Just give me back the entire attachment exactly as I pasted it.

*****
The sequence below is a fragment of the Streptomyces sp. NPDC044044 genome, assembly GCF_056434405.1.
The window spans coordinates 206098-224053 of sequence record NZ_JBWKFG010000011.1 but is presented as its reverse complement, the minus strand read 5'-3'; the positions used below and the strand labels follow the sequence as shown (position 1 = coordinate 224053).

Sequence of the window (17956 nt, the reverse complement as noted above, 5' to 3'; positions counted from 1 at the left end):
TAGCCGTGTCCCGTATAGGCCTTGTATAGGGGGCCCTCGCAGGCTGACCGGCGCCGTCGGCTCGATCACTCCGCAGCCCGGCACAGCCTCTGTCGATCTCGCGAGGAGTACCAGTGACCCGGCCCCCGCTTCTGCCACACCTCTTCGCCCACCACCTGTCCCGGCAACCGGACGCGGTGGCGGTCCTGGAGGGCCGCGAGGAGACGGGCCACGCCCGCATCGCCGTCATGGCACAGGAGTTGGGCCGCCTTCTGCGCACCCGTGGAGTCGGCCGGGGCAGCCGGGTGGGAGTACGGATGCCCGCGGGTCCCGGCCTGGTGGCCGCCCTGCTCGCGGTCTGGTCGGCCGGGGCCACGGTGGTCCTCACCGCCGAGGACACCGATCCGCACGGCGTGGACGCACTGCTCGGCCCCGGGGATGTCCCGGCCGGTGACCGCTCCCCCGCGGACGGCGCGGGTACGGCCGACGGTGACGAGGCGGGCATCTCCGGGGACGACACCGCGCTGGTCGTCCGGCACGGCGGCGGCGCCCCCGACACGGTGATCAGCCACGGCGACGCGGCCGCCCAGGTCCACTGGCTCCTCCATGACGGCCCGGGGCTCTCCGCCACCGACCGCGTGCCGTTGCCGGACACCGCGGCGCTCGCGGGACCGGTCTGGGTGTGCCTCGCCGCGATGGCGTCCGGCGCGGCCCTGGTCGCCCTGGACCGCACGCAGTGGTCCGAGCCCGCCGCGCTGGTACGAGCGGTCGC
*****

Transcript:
The sequence below is a fragment of the Streptomyces sp. NPDC044044 genome, assembly GCF_056434405.1.
The window spans coordinates 206098-224053 of sequence record NZ_JBWKFG010000011.1 but is presented as its reverse complement, the minus strand read 5'-3'; the positions used below and the strand labels follow the sequence as shown (position 1 = coordinate 224053).

Sequence of the window (17956 nt, the reverse complement as noted above, 5' to 3'; positions counted from 1 at the left end):
TAGCCGTGTCCCGTATAGGCCTTGTATAGGGGGCCCTCGCAGGCTGACCGGCGCCGTCGGCTCGATCACTCCGCAGCCCGGCACAGCCTCTGTCGATCTCGCGAGGAGTACCAGTGACCCGGCCCCCGCTTCTGCCACACCTCTTCGCCCACCACCTGTCCCGGCAACCGGACGCGGTGGCGGTCCTGGAGGGCCGCGAGGAGACGGGCCACGCCCGCATCGCCGTCATGGCACAGGAGTTGGGCCGCCTTCTGCGCACCCGTGGAGTCGGCCGGGGCAGCCGGGTGGGAGTACGGATGCCCGCGGGTCCCGGCCTGGTGGCCGCCCTGCTCGCGGTCTGGTCGGCCGGGGCCACGGTGGTCCTCACCGCCGAGGACACCGATCCGCACGGCGTGGACGCACTGCTCGGCCCCGGGGATGTCCCGGCCGGTGACCGCTCCCCCGCGGACGGCGCGGGTACGGCCGACGGTGACGAGGCGGGCATCTCCGGGGACGACACCGCGCTGGTCGTCCGGCACGGCGGCGGCGCCCCCGACACGGTGATCAGCCACGGCGACGCGGCCGCCCAGGTCCACTGGCTCCTCCATGACGGCCCGGGGCTCTCCGCCACCGACCGCGTGCCGTTGCCGGACACCGCGGCGCTCGCGGGACCGGTCTGGGTGTGCCTCGCCGCGATGGCGTCCGGCGCGGCCCTGGTCGCCCTGGACCGCACGCAGTGGTCCGAGCCCGCCGCGCTGGTACGAGCGGTCGC